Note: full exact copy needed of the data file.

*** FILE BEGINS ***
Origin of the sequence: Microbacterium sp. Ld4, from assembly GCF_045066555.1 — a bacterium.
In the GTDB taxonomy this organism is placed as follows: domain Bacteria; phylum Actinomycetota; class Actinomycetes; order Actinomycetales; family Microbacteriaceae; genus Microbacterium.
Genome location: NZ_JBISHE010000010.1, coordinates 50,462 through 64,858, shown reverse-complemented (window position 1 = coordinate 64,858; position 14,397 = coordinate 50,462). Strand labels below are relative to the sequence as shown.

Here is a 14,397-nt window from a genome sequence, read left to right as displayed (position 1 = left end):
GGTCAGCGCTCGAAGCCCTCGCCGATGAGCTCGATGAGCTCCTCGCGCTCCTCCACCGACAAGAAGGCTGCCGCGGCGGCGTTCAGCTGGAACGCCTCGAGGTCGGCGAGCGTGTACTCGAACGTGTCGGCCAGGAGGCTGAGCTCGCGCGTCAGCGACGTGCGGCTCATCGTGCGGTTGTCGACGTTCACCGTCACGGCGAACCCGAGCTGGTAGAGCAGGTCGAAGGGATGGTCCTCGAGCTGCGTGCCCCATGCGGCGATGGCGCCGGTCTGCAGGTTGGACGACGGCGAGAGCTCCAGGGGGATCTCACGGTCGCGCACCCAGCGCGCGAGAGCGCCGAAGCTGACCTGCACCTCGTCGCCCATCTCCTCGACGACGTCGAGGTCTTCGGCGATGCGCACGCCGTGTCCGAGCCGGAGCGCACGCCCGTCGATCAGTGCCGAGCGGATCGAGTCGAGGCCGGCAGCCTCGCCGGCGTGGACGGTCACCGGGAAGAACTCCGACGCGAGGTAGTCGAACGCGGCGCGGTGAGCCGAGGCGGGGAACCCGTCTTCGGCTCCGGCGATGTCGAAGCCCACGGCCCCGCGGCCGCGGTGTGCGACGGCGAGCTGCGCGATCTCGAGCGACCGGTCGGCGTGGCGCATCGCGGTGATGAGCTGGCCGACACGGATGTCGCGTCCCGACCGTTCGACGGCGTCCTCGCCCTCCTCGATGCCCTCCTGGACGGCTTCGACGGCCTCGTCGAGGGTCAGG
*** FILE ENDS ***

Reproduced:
Origin of the sequence: Microbacterium sp. Ld4, from assembly GCF_045066555.1 — a bacterium.
In the GTDB taxonomy this organism is placed as follows: domain Bacteria; phylum Actinomycetota; class Actinomycetes; order Actinomycetales; family Microbacteriaceae; genus Microbacterium.
Genome location: NZ_JBISHE010000010.1, coordinates 50,462 through 64,858, shown reverse-complemented (window position 1 = coordinate 64,858; position 14,397 = coordinate 50,462). Strand labels below are relative to the sequence as shown.

Here is a 14,397-nt window from a genome sequence, read left to right as displayed (position 1 = left end):
GGTCAGCGCTCGAAGCCCTCGCCGATGAGCTCGATGAGCTCCTCGCGCTCCTCCACCGACAAGAAGGCTGCCGCGGCGGCGTTCAGCTGGAACGCCTCGAGGTCGGCGAGCGTGTACTCGAACGTGTCGGCCAGGAGGCTGAGCTCGCGCGTCAGCGACGTGCGGCTCATCGTGCGGTTGTCGACGTTCACCGTCACGGCGAACCCGAGCTGGTAGAGCAGGTCGAAGGGATGGTCCTCGAGCTGCGTGCCCCATGCGGCGATGGCGCCGGTCTGCAGGTTGGACGACGGCGAGAGCTCCAGGGGGATCTCACGGTCGCGCACCCAGCGCGCGAGAGCGCCGAAGCTGACCTGCACCTCGTCGCCCATCTCCTCGACGACGTCGAGGTCTTCGGCGATGCGCACGCCGTGTCCGAGCCGGAGCGCACGCCCGTCGATCAGTGCCGAGCGGATCGAGTCGAGGCCGGCAGCCTCGCCGGCGTGGACGGTCACCGGGAAGAACTCCGACGCGAGGTAGTCGAACGCGGCGCGGTGAGCCGAGGCGGGGAACCCGTCTTCGGCTCCGGCGATGTCGAAGCCCACGGCCCCGCGGCCGCGGTGTGCGACGGCGAGCTGCGCGATCTCGAGCGACCGGTCGGCGTGGCGCATCGCGGTGATGAGCTGGCCGACACGGATGTCGCGTCCCGACCGTTCGACGGCGTCCTCGCCCTCCTCGATGCCCTCCTGGACGGCTTCGACGGCCTCGTCGAGGGTCAGG